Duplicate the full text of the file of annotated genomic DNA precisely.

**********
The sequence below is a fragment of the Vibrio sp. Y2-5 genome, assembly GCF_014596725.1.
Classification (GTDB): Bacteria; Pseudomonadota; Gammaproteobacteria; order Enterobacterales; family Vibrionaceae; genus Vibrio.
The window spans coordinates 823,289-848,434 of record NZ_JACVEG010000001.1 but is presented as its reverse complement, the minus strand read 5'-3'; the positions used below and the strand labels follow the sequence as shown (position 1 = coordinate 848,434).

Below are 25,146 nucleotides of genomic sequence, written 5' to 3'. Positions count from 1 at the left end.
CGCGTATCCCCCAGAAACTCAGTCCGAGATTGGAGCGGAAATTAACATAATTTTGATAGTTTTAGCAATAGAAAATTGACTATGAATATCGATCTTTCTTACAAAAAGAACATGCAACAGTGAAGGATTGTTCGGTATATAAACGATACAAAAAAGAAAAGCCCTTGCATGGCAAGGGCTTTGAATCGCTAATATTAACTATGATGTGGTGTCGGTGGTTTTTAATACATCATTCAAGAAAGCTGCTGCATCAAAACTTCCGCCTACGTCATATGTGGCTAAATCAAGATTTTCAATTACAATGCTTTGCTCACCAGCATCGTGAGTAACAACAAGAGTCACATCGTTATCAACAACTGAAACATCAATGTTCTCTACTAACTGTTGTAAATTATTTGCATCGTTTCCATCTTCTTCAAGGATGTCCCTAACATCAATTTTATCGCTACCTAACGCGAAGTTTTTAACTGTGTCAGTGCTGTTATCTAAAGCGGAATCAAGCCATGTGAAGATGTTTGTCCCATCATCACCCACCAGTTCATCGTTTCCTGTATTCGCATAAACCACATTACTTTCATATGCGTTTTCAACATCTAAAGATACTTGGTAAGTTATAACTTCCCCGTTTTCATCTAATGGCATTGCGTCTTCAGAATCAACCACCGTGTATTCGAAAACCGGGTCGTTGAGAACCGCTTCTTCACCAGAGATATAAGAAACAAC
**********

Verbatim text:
The sequence below is a fragment of the Vibrio sp. Y2-5 genome, assembly GCF_014596725.1.
Classification (GTDB): Bacteria; Pseudomonadota; Gammaproteobacteria; order Enterobacterales; family Vibrionaceae; genus Vibrio.
The window spans coordinates 823,289-848,434 of record NZ_JACVEG010000001.1 but is presented as its reverse complement, the minus strand read 5'-3'; the positions used below and the strand labels follow the sequence as shown (position 1 = coordinate 848,434).

Below are 25,146 nucleotides of genomic sequence, written 5' to 3'. Positions count from 1 at the left end.
CGCGTATCCCCCAGAAACTCAGTCCGAGATTGGAGCGGAAATTAACATAATTTTGATAGTTTTAGCAATAGAAAATTGACTATGAATATCGATCTTTCTTACAAAAAGAACATGCAACAGTGAAGGATTGTTCGGTATATAAACGATACAAAAAAGAAAAGCCCTTGCATGGCAAGGGCTTTGAATCGCTAATATTAACTATGATGTGGTGTCGGTGGTTTTTAATACATCATTCAAGAAAGCTGCTGCATCAAAACTTCCGCCTACGTCATATGTGGCTAAATCAAGATTTTCAATTACAATGCTTTGCTCACCAGCATCGTGAGTAACAACAAGAGTCACATCGTTATCAACAACTGAAACATCAATGTTCTCTACTAACTGTTGTAAATTATTTGCATCGTTTCCATCTTCTTCAAGGATGTCCCTAACATCAATTTTATCGCTACCTAACGCGAAGTTTTTAACTGTGTCAGTGCTGTTATCTAAAGCGGAATCAAGCCATGTGAAGATGTTTGTCCCATCATCACCCACCAGTTCATCGTTTCCTGTATTCGCATAAACCACATTACTTTCATATGCGTTTTCAACATCTAAAGATACTTGGTAAGTTATAACTTCCCCGTTTTCATCTAATGGCATTGCGTCTTCAGAATCAACCACCGTGTATTCGAAAACCGGGTCGTTGAGAACCGCTTCTTCACCAGAGATATAAGAAACAAC